Dodie Smith, a successful playwright whose works filled West End theatres, is probably most famous for her children’s book The Hundred and One Dalmatians. Her first novel, I Capture the Castle, published in 1948, has arguably the best opening line in fiction: “I write this sitting in the kitchen sink”.
The narrator is 17-year-old Cassandra Mortmain, who lives with her older sister Rose and younger brother Thomas. The father has writers block after making his name with his “very unusual” first book, Jacob Wrestling, which is (we are told) a forerunner of post-war fiction.
When her mother was alive they moved to the isolated castle to help him write. Gradually they have sold their possessions to keep going, and her father has refused to even discuss the possibility of writing for years. Her step-mother is Topaz, an artist’s model with a penchant for running around the countryside naked at night. Her income is invaluable. “…her kindness is perfectly genuine, and so is her cooking”. Then two unattached young American brothers, Simon and Neil Cotton, become their landlords and circumstances begin to change. Simon Cotton says that one chapter of Jacob Wrestling is set out on the page to look like a ladder, made up of apparently disconnected sentences. When he studied the book in college there was a whole theory about how each rung leads to the next.
Cassandra’s inner voice is a delightful mixture of unsentimental criticism for others and self-pity for her own circumstances. I took to the story immediately because she reminded me at times of Adrian Mole, from the books by Sue Townsend. Of her step-mother Topaz she says, “…she still looks extraordinarily young. Perhaps that is because her expression is so blank”. When Dodie Smith finished the draft she spent two years revising it. This thorough approach shows in the pitch-perfect humour, especially when her sister Rose, wearing a fur coat and attempting to leave a train unseen with Cassandra, is mistaken for an escaped bear. Or when Topaz is running around at night wearing just black rubber boots, one of the brothers says “I’ve just seen a spook… I shone my flashlight up at that tower on the hill… it didn’t seem to have any legs”.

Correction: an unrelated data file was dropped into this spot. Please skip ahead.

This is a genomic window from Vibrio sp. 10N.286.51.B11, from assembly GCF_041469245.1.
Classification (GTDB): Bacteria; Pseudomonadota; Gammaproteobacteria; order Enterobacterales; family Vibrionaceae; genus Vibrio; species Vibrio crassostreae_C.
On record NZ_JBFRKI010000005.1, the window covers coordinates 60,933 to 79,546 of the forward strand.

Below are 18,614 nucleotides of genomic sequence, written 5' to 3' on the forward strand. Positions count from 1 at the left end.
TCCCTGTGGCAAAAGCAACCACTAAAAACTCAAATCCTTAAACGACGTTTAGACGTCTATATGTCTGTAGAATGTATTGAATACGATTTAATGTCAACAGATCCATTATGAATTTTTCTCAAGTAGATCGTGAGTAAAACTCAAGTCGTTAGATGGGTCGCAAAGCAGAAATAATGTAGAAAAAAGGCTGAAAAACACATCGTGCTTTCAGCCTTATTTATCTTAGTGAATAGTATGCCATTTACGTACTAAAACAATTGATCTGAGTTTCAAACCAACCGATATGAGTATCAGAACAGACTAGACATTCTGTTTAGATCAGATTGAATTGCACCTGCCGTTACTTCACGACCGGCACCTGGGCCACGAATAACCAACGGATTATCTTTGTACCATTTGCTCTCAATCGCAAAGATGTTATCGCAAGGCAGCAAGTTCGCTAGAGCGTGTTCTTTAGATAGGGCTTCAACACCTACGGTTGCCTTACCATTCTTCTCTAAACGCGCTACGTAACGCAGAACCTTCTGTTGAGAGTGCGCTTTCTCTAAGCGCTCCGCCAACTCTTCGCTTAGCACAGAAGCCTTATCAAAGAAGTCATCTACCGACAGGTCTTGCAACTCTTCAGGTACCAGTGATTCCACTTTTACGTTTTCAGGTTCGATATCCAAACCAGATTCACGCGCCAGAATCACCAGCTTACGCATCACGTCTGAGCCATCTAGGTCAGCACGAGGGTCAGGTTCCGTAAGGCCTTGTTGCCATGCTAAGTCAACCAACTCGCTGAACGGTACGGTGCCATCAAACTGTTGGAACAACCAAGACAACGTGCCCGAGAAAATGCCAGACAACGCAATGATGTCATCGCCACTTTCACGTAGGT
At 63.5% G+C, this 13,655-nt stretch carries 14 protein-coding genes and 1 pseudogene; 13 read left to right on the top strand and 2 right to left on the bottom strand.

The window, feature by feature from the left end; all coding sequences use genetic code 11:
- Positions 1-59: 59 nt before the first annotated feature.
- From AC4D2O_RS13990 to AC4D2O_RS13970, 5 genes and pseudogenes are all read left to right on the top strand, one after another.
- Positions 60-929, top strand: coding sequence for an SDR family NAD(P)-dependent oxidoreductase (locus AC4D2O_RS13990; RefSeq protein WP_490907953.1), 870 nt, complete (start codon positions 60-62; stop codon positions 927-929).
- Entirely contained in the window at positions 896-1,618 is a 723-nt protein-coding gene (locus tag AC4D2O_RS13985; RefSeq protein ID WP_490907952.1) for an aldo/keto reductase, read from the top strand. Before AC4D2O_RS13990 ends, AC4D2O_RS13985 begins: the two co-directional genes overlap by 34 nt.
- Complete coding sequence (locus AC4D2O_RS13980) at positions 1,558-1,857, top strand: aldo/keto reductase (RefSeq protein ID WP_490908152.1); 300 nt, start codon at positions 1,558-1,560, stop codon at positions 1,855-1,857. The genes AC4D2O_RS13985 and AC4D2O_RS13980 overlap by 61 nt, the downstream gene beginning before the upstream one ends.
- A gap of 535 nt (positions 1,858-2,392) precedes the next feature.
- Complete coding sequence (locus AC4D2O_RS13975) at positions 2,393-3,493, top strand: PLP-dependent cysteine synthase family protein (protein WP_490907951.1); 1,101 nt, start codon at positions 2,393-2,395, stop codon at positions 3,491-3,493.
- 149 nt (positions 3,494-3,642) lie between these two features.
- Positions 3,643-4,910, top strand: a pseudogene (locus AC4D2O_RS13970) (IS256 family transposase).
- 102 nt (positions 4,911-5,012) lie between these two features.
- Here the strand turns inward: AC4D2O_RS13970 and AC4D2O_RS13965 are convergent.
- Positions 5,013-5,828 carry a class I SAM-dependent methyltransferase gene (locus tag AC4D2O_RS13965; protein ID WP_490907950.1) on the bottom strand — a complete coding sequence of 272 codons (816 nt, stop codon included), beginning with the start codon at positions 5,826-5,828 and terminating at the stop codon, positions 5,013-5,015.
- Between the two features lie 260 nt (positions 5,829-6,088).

Regarding the father’s writer’s block. The family surname is Mortmain, which could be translated from the French as dead hand. He is so deep into his detachment that he cannot see that his family’s circumstances would be great material for a book. But it’s Cassandra who “captures” the circumstances in the castle. She is the one who has a radical idea, involving a ladder along the way, to get him writing again.
The ambiguous yet upbeat ending of the book is entirely keeping with the setting, which is just before World War Two.
The isolated tower in the book is called Belmotte, Motte in this context is French for a small piece of compact earth.
Do yourself a favour and track down a copy of I Capture the Castle.
To date a writer of fiction, he was previously nominated for The James White Award. Along with numerous short stories published online, his stories appear in the printed anthologies Small Crimes, Daikaiju!2: Revenge of the Giant Monsters, and Murder in Vegas (edited by Michael Connelly, and which has also been released in audio book format). Neither Legal Nor Tender, a London serial novel, appears in Jukepop.com, where a new chapter is written weekly and posted every Wednesday.
New London Writers provides a home for his personal observations.
TP Keating cannot overstate how indebted he is to his beautiful wife, Marielle, for her unending patience in reading his numerous drafts. The stories simply wouldn't exist without her.